Sepsis: New quick test "could save thousands of lives"


Dr. Damion Corrigan and Apparatus

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University of Strathclyde


A close-up of the test device

Researchers at the University of Strathclyde have developed a new rapid test to diagnose sepsis earlier, which they believe could save thousands of lives.

A micro-electrode device analyzes the patient's blood and gives the results in two and a half minutes.

Current diagnostic tests for sepsis can take up to 72 hours.

The researchers hope that the low-cost test can be used daily in three to five years.

An estimated 52,000 people in the UK die each year from sepsis, which is a serious complication of an infection.

The body's immune system begins to attack its own organs, which can be fatal.

It is difficult to diagnose and may initially look like flu, gastroenteritis, or chest infection.

Early diagnosis is essential because every hour that you delay antibiotic treatment increases the risk of death.

The diagnosis of sepsis is usually based on body temperature, heart rate, respiratory rate and often a blood test, which can take up to 72 hours.

The new test uses a device to detect whether one of the protein biomarkers of sepsis, interleukin-6 (IL-6), is present in the blood.

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Strathclyde University


Dr. Damion Corrigan with microelectrode biosensor device

Dr. Damion Corrigan, who participated in the development of the test, said that IL-6 was one of the best markers of sepsis.

"At the moment, the 72-hour blood test is a very laborious process – but the type of test we are considering might be at the bedside and involve doctors or nurses who can monitor the levels of sepsis biomarkers themselves." . "

He said the test would work well in general practice and emergency rooms to quickly detect sepsis.

"It's not just about saving lives, many people who survive sepsis are suffering life-altering effects, including limb loss, kidney failure and post-traumatic stress disorder. "

The small device can be implanted and used on intensive care patients and can detect an increase in the level of sepsis.

Symptoms of sepsis

Symptoms in adults:

  • Blurred speech or confusion
  • Extreme chills or muscle aches
  • Do not urinate in one day
  • Severe shortness of breath
  • I have the impression that you are going to die
  • Stained or discolored skin

Symptoms in children:

  • Breathe quickly
  • Fit or convulsion
  • Looks spotted, bluish or pale
  • Has a skin rash that does not go away when you tap it
  • Is very lethargic or difficult to wake up
  • Feels unusually cold to the touch

With early diagnosis and appropriate treatment, usually antibiotics, most people recover fully.

Source: UK Sepsis Trust

Dr. David Alcorn, the project's clinical advisor and co-author of the Royal Alexandra Hospital in Paisley, said the tiny electrode could detect sepsis and at the same time diagnose the type of infection and the infection. antibiotic recommended.

"The consequences are enormous and it is extraordinary to be able to give the right antibiotic at the right time to the right patient.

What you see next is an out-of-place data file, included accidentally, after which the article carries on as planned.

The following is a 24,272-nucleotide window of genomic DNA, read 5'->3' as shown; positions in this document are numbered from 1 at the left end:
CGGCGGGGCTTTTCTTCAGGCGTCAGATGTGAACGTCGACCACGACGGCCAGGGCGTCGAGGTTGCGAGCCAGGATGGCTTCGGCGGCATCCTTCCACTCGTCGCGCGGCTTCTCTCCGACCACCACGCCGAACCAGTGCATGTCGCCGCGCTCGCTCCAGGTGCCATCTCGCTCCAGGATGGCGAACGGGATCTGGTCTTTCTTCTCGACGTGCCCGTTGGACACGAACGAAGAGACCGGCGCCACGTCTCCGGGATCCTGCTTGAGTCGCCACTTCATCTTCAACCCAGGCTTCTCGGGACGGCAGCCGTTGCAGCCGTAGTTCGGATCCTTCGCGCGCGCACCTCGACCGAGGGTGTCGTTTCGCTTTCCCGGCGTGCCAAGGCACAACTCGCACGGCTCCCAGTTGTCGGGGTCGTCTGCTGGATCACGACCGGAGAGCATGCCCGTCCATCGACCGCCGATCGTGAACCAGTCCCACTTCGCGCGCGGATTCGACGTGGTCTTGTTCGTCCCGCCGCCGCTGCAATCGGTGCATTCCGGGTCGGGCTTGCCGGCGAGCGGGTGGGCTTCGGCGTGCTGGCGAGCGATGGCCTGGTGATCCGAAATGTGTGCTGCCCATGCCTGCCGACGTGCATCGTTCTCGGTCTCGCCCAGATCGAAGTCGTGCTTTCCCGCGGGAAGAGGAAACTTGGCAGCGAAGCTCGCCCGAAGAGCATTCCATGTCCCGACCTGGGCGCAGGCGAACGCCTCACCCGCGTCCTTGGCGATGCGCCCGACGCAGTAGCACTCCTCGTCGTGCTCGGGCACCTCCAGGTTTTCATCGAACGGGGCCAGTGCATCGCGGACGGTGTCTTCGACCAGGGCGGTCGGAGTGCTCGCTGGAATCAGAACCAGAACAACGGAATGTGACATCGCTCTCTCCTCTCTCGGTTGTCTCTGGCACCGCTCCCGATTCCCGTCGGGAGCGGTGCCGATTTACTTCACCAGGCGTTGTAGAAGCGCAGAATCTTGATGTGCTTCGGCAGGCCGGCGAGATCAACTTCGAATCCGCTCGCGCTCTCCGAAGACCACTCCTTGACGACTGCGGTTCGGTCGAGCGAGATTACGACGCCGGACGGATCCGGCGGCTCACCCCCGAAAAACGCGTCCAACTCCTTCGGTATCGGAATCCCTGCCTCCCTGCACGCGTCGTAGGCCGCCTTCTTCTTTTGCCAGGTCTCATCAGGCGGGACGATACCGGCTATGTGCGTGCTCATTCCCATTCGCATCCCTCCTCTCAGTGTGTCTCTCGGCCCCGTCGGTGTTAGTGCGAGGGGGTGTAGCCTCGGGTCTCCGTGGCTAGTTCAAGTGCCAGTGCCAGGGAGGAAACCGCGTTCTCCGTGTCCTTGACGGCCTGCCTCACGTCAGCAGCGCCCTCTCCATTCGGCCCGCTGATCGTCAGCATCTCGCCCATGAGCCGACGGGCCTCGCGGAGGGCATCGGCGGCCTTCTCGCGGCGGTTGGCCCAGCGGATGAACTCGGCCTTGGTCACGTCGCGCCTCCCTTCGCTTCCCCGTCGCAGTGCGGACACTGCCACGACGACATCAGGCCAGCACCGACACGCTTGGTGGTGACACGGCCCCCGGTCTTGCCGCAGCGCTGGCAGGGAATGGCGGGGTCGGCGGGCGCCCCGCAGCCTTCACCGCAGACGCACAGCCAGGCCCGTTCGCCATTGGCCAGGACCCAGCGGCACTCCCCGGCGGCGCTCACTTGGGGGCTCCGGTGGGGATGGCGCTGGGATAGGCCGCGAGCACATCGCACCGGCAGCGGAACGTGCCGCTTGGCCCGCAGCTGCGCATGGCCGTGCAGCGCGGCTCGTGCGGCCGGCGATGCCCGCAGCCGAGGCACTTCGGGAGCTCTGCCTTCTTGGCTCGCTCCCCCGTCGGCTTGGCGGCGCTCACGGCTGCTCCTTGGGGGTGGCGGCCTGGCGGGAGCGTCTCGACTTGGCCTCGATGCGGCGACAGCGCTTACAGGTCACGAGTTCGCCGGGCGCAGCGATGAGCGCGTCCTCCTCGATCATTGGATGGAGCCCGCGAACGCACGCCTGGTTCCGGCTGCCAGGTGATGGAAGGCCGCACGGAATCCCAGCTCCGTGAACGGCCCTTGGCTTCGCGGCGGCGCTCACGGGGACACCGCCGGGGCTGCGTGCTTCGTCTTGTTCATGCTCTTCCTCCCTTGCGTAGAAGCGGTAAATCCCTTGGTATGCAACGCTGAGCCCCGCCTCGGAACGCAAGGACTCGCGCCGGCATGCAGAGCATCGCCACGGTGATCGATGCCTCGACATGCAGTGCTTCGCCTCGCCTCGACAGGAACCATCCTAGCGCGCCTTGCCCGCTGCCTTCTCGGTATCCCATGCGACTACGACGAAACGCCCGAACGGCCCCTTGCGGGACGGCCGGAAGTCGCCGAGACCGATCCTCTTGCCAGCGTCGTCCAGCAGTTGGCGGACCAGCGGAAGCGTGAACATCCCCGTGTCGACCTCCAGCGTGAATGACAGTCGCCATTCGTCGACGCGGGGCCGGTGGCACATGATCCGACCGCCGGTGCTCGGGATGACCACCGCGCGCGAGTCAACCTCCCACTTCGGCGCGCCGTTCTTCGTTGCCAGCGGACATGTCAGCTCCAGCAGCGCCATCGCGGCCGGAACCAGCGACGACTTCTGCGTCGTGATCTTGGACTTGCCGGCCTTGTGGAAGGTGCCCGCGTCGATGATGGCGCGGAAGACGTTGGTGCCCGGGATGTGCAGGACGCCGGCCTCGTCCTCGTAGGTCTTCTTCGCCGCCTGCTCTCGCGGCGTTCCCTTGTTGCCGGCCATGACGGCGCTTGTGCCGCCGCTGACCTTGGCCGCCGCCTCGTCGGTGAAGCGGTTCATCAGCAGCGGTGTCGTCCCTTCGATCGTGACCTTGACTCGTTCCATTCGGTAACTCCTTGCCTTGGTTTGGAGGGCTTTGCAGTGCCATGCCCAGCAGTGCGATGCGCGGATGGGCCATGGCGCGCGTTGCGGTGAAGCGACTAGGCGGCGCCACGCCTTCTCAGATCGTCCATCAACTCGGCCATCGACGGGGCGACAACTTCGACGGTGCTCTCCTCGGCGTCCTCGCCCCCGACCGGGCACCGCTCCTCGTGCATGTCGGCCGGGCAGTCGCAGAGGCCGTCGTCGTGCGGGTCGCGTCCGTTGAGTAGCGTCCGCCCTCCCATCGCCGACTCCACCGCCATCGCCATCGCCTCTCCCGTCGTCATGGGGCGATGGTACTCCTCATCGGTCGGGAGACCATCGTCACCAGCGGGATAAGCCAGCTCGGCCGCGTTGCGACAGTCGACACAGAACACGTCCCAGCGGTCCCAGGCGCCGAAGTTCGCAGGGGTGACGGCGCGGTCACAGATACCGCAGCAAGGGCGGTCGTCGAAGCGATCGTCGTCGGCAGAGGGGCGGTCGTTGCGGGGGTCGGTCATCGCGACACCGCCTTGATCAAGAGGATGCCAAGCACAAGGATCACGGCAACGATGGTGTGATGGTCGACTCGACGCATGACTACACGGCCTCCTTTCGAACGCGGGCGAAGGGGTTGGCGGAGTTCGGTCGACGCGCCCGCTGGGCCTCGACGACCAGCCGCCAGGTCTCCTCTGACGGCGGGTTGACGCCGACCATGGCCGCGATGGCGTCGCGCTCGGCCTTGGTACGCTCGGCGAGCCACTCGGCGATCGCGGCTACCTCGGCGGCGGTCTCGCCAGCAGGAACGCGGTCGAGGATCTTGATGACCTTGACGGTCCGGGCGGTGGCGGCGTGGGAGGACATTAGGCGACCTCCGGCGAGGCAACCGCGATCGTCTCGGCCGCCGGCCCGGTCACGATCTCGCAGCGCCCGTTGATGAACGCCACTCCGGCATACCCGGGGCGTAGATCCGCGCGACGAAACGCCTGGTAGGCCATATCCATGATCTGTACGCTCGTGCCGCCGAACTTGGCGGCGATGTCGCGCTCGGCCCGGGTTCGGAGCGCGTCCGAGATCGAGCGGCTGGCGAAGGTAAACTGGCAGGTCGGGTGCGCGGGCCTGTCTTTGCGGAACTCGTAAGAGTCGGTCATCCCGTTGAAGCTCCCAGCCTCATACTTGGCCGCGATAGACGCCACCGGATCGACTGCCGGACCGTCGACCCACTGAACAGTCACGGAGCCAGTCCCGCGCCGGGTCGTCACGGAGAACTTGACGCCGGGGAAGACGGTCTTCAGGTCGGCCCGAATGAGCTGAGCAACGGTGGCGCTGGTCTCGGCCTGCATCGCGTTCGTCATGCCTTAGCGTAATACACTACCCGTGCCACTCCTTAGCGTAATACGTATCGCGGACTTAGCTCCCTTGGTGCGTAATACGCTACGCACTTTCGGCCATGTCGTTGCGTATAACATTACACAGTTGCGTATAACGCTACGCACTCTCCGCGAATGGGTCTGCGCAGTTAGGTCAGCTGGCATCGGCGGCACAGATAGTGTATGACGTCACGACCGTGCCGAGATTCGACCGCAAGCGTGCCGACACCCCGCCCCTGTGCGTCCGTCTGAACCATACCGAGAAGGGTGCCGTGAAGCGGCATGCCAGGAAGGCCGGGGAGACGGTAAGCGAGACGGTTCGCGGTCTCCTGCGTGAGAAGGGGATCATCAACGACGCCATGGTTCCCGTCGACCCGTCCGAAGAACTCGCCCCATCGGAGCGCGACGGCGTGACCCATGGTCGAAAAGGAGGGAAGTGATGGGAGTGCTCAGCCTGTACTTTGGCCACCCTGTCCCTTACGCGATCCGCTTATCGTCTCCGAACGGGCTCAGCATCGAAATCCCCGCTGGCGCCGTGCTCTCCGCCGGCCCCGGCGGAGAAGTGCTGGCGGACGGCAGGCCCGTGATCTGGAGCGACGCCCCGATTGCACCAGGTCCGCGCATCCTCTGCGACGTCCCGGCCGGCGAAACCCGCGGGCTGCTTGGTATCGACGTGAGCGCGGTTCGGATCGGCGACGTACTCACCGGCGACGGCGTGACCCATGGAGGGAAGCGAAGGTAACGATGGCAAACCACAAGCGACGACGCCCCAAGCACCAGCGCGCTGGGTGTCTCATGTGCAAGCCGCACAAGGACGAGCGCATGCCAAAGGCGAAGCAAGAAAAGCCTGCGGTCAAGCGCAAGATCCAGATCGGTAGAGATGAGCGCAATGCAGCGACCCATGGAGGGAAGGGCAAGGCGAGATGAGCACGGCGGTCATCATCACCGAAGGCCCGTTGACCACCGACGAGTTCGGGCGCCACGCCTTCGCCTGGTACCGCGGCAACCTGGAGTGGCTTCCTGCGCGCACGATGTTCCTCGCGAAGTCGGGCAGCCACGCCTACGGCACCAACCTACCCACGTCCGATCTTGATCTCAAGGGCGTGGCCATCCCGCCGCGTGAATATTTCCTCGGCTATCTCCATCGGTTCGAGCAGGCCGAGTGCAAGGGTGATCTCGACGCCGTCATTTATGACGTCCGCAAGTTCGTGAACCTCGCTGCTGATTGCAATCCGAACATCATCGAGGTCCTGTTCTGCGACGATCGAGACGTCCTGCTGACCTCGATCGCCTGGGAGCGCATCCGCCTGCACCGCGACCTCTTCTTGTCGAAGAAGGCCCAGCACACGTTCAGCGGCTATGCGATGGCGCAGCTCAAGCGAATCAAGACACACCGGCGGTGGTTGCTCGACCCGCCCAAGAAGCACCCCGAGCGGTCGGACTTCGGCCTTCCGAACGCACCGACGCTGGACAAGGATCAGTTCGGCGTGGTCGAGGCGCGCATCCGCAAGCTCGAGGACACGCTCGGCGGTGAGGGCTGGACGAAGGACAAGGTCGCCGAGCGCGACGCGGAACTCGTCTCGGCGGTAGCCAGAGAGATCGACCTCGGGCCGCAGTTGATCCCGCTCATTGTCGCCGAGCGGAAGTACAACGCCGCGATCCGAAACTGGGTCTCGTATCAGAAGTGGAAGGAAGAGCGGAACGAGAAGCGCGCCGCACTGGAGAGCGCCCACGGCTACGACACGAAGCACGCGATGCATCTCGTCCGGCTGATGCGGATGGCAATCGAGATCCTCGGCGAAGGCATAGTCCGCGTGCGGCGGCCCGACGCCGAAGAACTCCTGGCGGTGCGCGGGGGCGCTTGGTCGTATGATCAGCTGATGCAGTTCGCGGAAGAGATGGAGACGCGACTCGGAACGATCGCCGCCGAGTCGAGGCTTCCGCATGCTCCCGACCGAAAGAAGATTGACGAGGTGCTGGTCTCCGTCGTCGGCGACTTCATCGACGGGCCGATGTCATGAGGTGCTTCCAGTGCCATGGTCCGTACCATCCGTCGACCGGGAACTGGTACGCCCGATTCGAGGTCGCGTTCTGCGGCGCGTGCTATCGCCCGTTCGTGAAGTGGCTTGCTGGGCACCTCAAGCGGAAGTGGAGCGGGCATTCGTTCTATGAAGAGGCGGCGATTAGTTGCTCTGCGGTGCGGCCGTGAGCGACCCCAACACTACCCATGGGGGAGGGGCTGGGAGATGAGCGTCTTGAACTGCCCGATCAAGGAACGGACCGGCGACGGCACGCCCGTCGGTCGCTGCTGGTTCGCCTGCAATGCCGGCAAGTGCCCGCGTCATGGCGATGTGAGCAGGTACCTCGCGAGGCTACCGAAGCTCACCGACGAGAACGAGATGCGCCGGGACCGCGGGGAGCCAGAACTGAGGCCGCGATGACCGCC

"I can really see that this has a clear use in hospitals, not only in this country, but in the whole world."

The researchers have applied for a grant to develop a prototype and hope to generate commercial interest to advance it.

They estimate that it could be used within three to five years.

Late diagnosis of sepsis

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Strathclyde University


Ryan, who contracted sepsis in 2015, lost three pounds and had difficulty walking after a coma.

Ryan Sutherland, of Clackmannanshire, was found in a coma with sepsis, which had been misdiagnosed.

He had felt bad with a sore throat that had worsened, but a doctor had told him that it was a viral infection.

"During the week, the situation worsened and on Thursday, it became very serious.My wife took me to the doctor that night. I was really sick and could not move, but I was given an anti-illness injection and then I was sent home. "

A few hours later, he collapsed. He was taken to the hospital and suffered two cardiac arrests. His body was shocked by sepsis and his organs began to close.

After eight days in a coma, Ryan is awake and has almost completely recovered.

"Nobody mentioned sepsis, although looking back, I had all the symptoms," Ryan said.

"It's hard to diagnose, so if this test had been done, it could have made all the difference for what happened with me."

UK Sepsis Trust estimates that a faster diagnosis and treatment across the UK would save at least 14,000 lives a year from sepsis.

Dr. Ron Daniels, Chief Executive Officer of the Trust, said, "Any type of test that allows us to identify sepsis earlier, even before the onset of symptoms, could help save even more lives and move closer to our goal of ending preventable deaths from sepsis.

"Systems like this are so important that every hour before the administration of the right antibiotics, the risk of death increases.

"No test is perfect for identifying sepsis, so it's critical that we continue to educate clinicians to think of sepsis to encourage them to use such tests."

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